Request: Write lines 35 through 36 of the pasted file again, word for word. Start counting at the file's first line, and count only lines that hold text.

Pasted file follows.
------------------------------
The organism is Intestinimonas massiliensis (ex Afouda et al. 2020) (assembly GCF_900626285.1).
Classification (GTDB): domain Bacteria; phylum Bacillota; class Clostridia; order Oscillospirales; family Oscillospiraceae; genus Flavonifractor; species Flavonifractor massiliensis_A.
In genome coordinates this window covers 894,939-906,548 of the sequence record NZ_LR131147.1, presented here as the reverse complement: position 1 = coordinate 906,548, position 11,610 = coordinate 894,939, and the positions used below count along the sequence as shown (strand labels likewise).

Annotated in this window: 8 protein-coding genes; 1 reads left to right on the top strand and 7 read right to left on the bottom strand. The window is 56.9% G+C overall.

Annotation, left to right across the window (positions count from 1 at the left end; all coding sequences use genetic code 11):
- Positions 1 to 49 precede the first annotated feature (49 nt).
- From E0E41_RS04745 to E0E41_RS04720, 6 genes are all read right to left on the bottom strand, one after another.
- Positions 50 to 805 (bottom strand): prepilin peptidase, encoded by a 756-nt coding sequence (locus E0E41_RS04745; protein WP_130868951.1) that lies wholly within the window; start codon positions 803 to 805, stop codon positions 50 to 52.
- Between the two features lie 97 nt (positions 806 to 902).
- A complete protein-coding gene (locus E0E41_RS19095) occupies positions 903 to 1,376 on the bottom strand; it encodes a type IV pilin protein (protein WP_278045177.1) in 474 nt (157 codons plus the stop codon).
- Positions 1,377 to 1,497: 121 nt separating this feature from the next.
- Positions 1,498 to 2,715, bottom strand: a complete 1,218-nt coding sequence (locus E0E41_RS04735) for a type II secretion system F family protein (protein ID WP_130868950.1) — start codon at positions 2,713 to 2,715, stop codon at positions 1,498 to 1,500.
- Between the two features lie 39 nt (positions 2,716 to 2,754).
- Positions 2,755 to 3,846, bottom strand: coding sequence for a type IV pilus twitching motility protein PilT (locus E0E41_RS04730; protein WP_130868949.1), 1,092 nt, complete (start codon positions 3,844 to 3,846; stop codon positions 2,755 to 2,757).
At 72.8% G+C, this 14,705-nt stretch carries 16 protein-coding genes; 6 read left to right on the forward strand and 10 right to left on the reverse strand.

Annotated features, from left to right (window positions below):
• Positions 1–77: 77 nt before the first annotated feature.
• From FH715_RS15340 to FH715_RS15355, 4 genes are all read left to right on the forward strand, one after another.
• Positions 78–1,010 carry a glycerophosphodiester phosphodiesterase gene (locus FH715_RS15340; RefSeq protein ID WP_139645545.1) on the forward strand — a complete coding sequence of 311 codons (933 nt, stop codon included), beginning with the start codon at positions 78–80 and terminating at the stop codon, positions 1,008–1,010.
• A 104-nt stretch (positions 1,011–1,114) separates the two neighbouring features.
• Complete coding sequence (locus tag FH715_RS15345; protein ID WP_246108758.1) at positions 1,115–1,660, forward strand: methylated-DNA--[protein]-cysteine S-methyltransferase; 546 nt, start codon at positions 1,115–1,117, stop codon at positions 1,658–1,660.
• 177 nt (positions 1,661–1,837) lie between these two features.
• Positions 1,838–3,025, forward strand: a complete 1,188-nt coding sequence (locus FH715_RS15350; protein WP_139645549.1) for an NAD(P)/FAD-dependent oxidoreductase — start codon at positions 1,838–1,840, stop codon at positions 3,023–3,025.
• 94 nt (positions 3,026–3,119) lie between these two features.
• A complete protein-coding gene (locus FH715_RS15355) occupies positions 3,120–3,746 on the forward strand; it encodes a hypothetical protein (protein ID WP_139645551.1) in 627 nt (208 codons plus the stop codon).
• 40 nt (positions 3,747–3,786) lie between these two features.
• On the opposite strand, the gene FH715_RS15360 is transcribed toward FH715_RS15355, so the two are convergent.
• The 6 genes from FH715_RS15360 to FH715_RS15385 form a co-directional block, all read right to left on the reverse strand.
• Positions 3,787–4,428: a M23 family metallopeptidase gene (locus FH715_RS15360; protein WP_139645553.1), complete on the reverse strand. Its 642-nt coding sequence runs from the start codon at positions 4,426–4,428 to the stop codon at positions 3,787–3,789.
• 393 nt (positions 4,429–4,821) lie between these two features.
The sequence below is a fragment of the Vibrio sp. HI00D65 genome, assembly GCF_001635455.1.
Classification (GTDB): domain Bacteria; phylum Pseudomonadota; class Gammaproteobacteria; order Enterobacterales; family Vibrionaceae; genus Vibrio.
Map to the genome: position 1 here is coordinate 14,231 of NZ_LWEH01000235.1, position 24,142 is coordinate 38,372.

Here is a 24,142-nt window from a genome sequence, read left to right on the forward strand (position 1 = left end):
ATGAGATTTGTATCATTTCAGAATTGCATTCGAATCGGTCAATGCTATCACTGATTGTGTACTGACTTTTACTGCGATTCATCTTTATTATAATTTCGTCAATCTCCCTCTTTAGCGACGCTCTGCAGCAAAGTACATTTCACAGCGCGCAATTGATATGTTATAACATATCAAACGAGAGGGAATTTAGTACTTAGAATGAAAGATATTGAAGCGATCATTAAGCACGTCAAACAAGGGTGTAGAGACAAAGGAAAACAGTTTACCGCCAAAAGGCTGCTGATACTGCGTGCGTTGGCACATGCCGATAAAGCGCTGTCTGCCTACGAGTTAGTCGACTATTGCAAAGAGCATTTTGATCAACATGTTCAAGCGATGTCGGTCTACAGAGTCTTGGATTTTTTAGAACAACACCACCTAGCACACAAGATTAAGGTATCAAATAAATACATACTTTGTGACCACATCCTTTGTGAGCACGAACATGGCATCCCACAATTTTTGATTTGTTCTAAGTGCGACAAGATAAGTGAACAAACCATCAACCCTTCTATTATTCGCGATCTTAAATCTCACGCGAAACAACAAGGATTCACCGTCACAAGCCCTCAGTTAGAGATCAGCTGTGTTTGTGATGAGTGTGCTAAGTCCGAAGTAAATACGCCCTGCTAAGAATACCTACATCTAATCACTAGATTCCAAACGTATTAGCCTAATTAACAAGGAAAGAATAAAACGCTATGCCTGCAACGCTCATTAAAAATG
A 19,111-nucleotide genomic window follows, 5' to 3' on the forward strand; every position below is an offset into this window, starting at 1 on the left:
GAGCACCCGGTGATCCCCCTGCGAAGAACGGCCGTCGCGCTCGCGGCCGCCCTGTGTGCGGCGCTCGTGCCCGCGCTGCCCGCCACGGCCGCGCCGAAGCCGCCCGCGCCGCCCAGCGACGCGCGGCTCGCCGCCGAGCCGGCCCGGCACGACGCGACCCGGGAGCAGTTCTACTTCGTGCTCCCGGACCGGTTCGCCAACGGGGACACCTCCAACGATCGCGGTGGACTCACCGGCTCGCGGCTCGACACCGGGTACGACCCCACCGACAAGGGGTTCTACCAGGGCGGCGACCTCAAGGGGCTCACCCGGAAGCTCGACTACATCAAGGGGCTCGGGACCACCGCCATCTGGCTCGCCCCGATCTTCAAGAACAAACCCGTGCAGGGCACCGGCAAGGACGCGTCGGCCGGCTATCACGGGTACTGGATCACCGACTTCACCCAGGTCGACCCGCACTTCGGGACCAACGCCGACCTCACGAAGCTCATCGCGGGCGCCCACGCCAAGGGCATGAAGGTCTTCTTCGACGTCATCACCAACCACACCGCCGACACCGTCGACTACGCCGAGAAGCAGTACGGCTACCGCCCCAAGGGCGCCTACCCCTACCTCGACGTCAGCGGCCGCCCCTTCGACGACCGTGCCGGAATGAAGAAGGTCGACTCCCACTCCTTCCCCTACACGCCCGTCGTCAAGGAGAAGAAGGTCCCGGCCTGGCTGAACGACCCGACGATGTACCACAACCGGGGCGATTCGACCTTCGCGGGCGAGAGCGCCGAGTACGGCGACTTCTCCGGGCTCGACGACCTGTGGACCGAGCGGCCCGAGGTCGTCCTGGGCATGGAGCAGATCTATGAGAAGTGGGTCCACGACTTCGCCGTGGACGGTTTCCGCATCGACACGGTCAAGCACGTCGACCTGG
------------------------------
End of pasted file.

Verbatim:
ATGAGATTTGTATCATTTCAGAATTGCATTCGAATCGGTCAATGCTATCACTGATTGTGTACTGACTTTTACTGCGATTCATCTTTATTATAATTTCGTCAATCTCCCTCTTTAGCGACGCTCTGCAGCAAAGTACATTTCACAGCGCGCAATTGATATGTTATAACATATCAAACGAGAGGGAATTTAGTACTTAGAATGAAAGATATTGAAGCGATCATTAAGCACGTCAAACAAGGGTGTAGAGACAAAGGAAAACAGTTTACCGCCAAAAGGCTGCTGATACTGCGTGCGTTGGCACATGCCGATAAAGCGCTGTCTGCCTACGAGTTAGTCGACTATTGCAAAGAGCATTTTGATCAACATGTTCAAGCGATGTCGGTCTACAGAGTCTTGGATTTTTTAGAACAACACCACCTAGCACACAAGATTAAGGTATCAAATAAATACATACTTTGTGACCACATCCTTTGTGAGCACGAACATGGCATCCCACAATTTTTGATTTGTTCTAAGTGCGACAAGATAAGTGAACAAACCATCAACCCTTCTATTATTCGCGATCTTAAATCTCACGCGAAACAACAAGGATTCACCGTCACAAGCCCTCAGTTAGAGATCAGCTGTGTTTGTGATGAGTGTGCTAAGTCCGAAGTAAATACGCCCTGCTAAGAATACCTACATCTAATCACTAGATTCCAAACGTATTAGCCTAATTAACAAGGAAAGAATAAAACGCTATGCCTGCAACGCTCATTAAAAATG
A 19,111-nucleotide genomic window follows, 5' to 3' on the forward strand; every position below is an offset into this window, starting at 1 on the left: